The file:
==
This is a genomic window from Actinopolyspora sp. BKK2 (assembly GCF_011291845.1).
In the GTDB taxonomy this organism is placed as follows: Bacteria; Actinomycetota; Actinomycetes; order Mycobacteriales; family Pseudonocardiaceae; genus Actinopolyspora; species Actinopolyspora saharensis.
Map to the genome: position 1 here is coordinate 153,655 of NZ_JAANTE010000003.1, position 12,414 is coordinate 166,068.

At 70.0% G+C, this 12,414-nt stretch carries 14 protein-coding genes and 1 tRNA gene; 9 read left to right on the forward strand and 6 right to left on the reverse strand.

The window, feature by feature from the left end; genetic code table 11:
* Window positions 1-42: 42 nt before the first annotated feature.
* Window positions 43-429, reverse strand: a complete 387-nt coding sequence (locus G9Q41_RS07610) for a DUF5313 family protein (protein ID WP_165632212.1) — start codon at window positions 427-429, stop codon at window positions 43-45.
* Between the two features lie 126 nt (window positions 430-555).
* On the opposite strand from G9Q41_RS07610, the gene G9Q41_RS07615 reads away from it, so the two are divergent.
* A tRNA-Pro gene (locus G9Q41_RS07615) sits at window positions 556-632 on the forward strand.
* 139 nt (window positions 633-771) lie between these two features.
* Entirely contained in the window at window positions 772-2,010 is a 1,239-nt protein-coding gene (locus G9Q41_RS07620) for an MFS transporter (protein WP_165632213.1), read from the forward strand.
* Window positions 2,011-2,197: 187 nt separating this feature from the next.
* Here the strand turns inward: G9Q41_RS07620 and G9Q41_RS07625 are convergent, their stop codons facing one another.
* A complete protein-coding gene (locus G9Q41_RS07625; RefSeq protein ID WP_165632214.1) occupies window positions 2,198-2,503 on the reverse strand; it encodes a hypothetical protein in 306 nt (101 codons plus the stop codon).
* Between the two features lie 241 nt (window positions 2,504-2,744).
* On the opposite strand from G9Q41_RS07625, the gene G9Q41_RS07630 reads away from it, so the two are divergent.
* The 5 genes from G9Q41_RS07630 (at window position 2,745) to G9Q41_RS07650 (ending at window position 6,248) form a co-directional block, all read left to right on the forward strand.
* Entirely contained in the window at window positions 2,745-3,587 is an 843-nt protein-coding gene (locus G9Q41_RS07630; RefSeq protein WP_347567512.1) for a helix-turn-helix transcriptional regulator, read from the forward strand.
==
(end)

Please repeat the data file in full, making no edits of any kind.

This is a genomic window from Actinopolyspora sp. BKK2 (assembly GCF_011291845.1).
In the GTDB taxonomy this organism is placed as follows: Bacteria; Actinomycetota; Actinomycetes; order Mycobacteriales; family Pseudonocardiaceae; genus Actinopolyspora; species Actinopolyspora saharensis.
Map to the genome: position 1 here is coordinate 153,655 of NZ_JAANTE010000003.1, position 12,414 is coordinate 166,068.

At 70.0% G+C, this 12,414-nt stretch carries 14 protein-coding genes and 1 tRNA gene; 9 read left to right on the forward strand and 6 right to left on the reverse strand.

The window, feature by feature from the left end; genetic code table 11:
* Window positions 1-42: 42 nt before the first annotated feature.
* Window positions 43-429, reverse strand: a complete 387-nt coding sequence (locus G9Q41_RS07610) for a DUF5313 family protein (protein ID WP_165632212.1) — start codon at window positions 427-429, stop codon at window positions 43-45.
* Between the two features lie 126 nt (window positions 430-555).
* On the opposite strand from G9Q41_RS07610, the gene G9Q41_RS07615 reads away from it, so the two are divergent.
* A tRNA-Pro gene (locus G9Q41_RS07615) sits at window positions 556-632 on the forward strand.
* 139 nt (window positions 633-771) lie between these two features.
* Entirely contained in the window at window positions 772-2,010 is a 1,239-nt protein-coding gene (locus G9Q41_RS07620) for an MFS transporter (protein WP_165632213.1), read from the forward strand.
* Window positions 2,011-2,197: 187 nt separating this feature from the next.
* Here the strand turns inward: G9Q41_RS07620 and G9Q41_RS07625 are convergent, their stop codons facing one another.
* A complete protein-coding gene (locus G9Q41_RS07625; RefSeq protein ID WP_165632214.1) occupies window positions 2,198-2,503 on the reverse strand; it encodes a hypothetical protein in 306 nt (101 codons plus the stop codon).
* Between the two features lie 241 nt (window positions 2,504-2,744).
* On the opposite strand from G9Q41_RS07625, the gene G9Q41_RS07630 reads away from it, so the two are divergent.
* The 5 genes from G9Q41_RS07630 (at window position 2,745) to G9Q41_RS07650 (ending at window position 6,248) form a co-directional block, all read left to right on the forward strand.
* Entirely contained in the window at window positions 2,745-3,587 is an 843-nt protein-coding gene (locus G9Q41_RS07630; RefSeq protein WP_347567512.1) for a helix-turn-helix transcriptional regulator, read from the forward strand.